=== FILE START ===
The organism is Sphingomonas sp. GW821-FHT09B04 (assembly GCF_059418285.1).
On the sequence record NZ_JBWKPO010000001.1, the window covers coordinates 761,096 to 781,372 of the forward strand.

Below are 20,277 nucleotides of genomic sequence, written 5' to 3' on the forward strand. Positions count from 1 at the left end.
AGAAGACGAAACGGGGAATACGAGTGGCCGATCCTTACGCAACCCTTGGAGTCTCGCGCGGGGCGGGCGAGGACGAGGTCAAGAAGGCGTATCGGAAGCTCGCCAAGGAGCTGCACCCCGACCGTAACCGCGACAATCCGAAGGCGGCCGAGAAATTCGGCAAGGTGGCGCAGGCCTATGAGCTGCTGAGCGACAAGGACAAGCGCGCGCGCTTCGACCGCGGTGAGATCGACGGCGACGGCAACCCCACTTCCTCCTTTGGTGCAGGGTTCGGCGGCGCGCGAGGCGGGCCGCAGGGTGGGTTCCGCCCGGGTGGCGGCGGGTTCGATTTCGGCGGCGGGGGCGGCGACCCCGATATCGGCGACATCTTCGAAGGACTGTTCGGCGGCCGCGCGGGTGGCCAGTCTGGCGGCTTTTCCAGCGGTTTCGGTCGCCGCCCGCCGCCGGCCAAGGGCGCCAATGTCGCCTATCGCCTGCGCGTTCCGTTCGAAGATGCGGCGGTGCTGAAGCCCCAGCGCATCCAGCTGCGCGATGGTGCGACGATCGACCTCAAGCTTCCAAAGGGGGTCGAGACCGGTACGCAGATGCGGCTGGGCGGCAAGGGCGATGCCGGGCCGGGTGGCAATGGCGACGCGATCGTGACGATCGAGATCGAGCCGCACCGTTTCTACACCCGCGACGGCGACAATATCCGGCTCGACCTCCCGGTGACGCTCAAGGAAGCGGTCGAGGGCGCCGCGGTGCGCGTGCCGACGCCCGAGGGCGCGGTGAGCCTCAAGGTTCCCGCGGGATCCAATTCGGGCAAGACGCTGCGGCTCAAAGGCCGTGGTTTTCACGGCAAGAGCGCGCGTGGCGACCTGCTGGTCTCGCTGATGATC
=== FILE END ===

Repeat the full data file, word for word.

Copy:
The organism is Sphingomonas sp. GW821-FHT09B04 (assembly GCF_059418285.1).
On the sequence record NZ_JBWKPO010000001.1, the window covers coordinates 761,096 to 781,372 of the forward strand.

Below are 20,277 nucleotides of genomic sequence, written 5' to 3' on the forward strand. Positions count from 1 at the left end.
AGAAGACGAAACGGGGAATACGAGTGGCCGATCCTTACGCAACCCTTGGAGTCTCGCGCGGGGCGGGCGAGGACGAGGTCAAGAAGGCGTATCGGAAGCTCGCCAAGGAGCTGCACCCCGACCGTAACCGCGACAATCCGAAGGCGGCCGAGAAATTCGGCAAGGTGGCGCAGGCCTATGAGCTGCTGAGCGACAAGGACAAGCGCGCGCGCTTCGACCGCGGTGAGATCGACGGCGACGGCAACCCCACTTCCTCCTTTGGTGCAGGGTTCGGCGGCGCGCGAGGCGGGCCGCAGGGTGGGTTCCGCCCGGGTGGCGGCGGGTTCGATTTCGGCGGCGGGGGCGGCGACCCCGATATCGGCGACATCTTCGAAGGACTGTTCGGCGGCCGCGCGGGTGGCCAGTCTGGCGGCTTTTCCAGCGGTTTCGGTCGCCGCCCGCCGCCGGCCAAGGGCGCCAATGTCGCCTATCGCCTGCGCGTTCCGTTCGAAGATGCGGCGGTGCTGAAGCCCCAGCGCATCCAGCTGCGCGATGGTGCGACGATCGACCTCAAGCTTCCAAAGGGGGTCGAGACCGGTACGCAGATGCGGCTGGGCGGCAAGGGCGATGCCGGGCCGGGTGGCAATGGCGACGCGATCGTGACGATCGAGATCGAGCCGCACCGTTTCTACACCCGCGACGGCGACAATATCCGGCTCGACCTCCCGGTGACGCTCAAGGAAGCGGTCGAGGGCGCCGCGGTGCGCGTGCCGACGCCCGAGGGCGCGGTGAGCCTCAAGGTTCCCGCGGGATCCAATTCGGGCAAGACGCTGCGGCTCAAAGGCCGTGGTTTTCACGGCAAGAGCGCGCGTGGCGACCTGCTGGTCTCGCTGATGATC